Fundamentally, this supply chain malaise is linked to consumer ignorance or lack of concern as to where our food actually comes from. I’m as guilty as anyone else. I need to change my ways.
In a previous life, I had a Saturday job delivering fruit and vegetables to swanky golf clubs in rural Essex, and was forced to tear around country lanes in a suspicious-looking white van with no handbrake and bald-ish tyres. The guy no-one wants behind them at the lights. Fond memories…
I doubt anyone in those plush saloons and stately clubs doubling as wedding venues really cared about the ‘story’ behind the food they were eating (at least one that wasn’t linked to its ‘artisanal’ origins), notably the human sweat, toil and tears it took for it to reach their table.
Their restaurant meal was just another version of ‘commodity fetishism’ where the steps it took to reach the table were hidden out of sight. I enjoy such an experience myself, so can I say that without you coming out in a Marxist rash? Such is the case with your four pint HPDE carton of milk.
I often got soaked to the bone and some verbal abuse doing this job, but I didn’t care. I was being paid to do a Saturday job that lasted all of six months and got to see some of the most beautiful farming land in England. And the job covered my costs.
This is the least one can ask. Dairy farmers have a job that doesn’t cover theirs, and have been the dairy supply chain whipping boys for far too long. They have been asking for the least for too long. No-one is listening, least of all the retailers – led by the discounters in the ‘middle ground’.
This week Dairy Crest announced a 1.65p/litre price cut to its Dairy Crest Direct suppliers from August, with milk priced at just 24.92p/litre: a milk price loss of 4.41p/litre on every litre supplied.
Impossible to break even
Kite Consulting said the latest ‘break even’ milk price position was 29.33p/l, and DCD warned that the average farmer would lose ₤53,000 per year, and summarily issued a ₤35m profit warning.
Chairman David Herdman called DairyCrest’s new price cut “completely unsustainable”, “impossible to agree to” and “clearly unacceptable”, and warned that unless price cuts were reversed his members would be forced to stop supplying milk.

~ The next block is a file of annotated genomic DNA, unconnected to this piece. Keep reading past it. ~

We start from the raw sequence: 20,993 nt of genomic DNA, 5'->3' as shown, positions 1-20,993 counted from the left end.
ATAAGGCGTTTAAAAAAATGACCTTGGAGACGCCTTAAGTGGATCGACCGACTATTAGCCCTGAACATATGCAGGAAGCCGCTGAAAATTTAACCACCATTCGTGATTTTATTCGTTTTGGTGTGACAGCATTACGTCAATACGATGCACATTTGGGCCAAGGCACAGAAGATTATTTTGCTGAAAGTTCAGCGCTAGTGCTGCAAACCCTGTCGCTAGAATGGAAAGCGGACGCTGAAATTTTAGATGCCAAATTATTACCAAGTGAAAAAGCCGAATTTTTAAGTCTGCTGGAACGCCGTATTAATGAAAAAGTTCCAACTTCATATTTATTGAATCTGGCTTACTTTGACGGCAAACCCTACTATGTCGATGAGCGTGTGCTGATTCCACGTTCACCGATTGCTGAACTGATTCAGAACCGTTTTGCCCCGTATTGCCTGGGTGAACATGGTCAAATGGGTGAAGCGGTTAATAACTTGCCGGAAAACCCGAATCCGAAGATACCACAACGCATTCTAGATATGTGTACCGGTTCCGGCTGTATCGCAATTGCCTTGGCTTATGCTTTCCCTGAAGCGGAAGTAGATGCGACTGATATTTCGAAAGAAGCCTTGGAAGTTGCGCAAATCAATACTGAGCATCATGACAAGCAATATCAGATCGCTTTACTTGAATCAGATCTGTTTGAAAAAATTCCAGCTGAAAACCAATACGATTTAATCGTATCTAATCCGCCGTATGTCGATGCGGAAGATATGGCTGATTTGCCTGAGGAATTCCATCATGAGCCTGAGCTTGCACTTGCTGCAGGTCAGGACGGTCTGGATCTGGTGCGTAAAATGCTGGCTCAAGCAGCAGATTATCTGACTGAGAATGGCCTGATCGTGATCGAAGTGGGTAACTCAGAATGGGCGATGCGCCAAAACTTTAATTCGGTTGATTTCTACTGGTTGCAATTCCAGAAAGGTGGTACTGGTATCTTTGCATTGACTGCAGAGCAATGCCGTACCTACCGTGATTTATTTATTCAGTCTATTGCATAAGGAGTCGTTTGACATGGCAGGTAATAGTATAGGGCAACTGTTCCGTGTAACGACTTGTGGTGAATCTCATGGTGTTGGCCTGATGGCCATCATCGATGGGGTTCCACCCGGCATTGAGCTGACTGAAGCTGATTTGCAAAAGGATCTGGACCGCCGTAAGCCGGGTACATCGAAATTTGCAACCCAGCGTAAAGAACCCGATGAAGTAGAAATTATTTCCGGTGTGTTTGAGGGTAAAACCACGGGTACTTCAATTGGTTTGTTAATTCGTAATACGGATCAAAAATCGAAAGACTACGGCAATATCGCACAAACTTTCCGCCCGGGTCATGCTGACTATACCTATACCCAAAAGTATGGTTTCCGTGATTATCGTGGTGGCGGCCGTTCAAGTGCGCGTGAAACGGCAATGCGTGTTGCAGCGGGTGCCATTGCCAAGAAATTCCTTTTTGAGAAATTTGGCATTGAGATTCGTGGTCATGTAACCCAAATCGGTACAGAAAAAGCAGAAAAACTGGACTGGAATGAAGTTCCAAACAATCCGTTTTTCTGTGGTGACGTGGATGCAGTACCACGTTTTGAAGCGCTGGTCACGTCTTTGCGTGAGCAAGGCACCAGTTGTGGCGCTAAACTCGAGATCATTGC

Dairy Crest, Arla, Robert Wiseman. Despite significant liquid milk exposure, all the leading processors have made desperate (and pretty successful attempts) to diversify into higher-margin brands. Say, Frijj, Castello, Cathedral City. But liquid milk is a big business that is still profitable for them. Just.
Levy-funded farmers’ body DairyCo published a teaser to its Dairy Supply Chain Margins 2011/12 report due for publication this month, which promises a detailed analysis of the impact of events in dairy markets on liquid milk and Cheddar margins.
DairyCo’s senior analyst, Patty Clayton, said: “It seems unlikely that processor gross margins increased given the continued high levels of competition in the retail market, pressure from retailers to keep selling prices down and the increase in average farmgate prices.”
Fruit juice on cereal
This despite UK farmgate prices rising for the second consecutive year in 2011/12, Clayton said.
“Given the strategic importance that retailers have placed on milk and its use to help bring consumers into stores, retailers have resisted any increase in processor selling prices,” she added.
So blame the supermarkets. Nothing will change unless they either freely take an ethical decision to stop using liquid milk as a loss leader, or are compelled to do so. Easing the pressure here would undoubtedly ease everyone’s situation further up the supply chain.
But since the coalition government is unlikely to forbid milk as a loss leader – and the retailers would just take their pound of flesh from another product or sector – this will take concerted consumer action, and willingness to pay more for milk. Otherwise, just get used to fruit juice on your cereal.
Ben Bouckley, pictured, is deputy online editor at William Reed Business Media (SAS).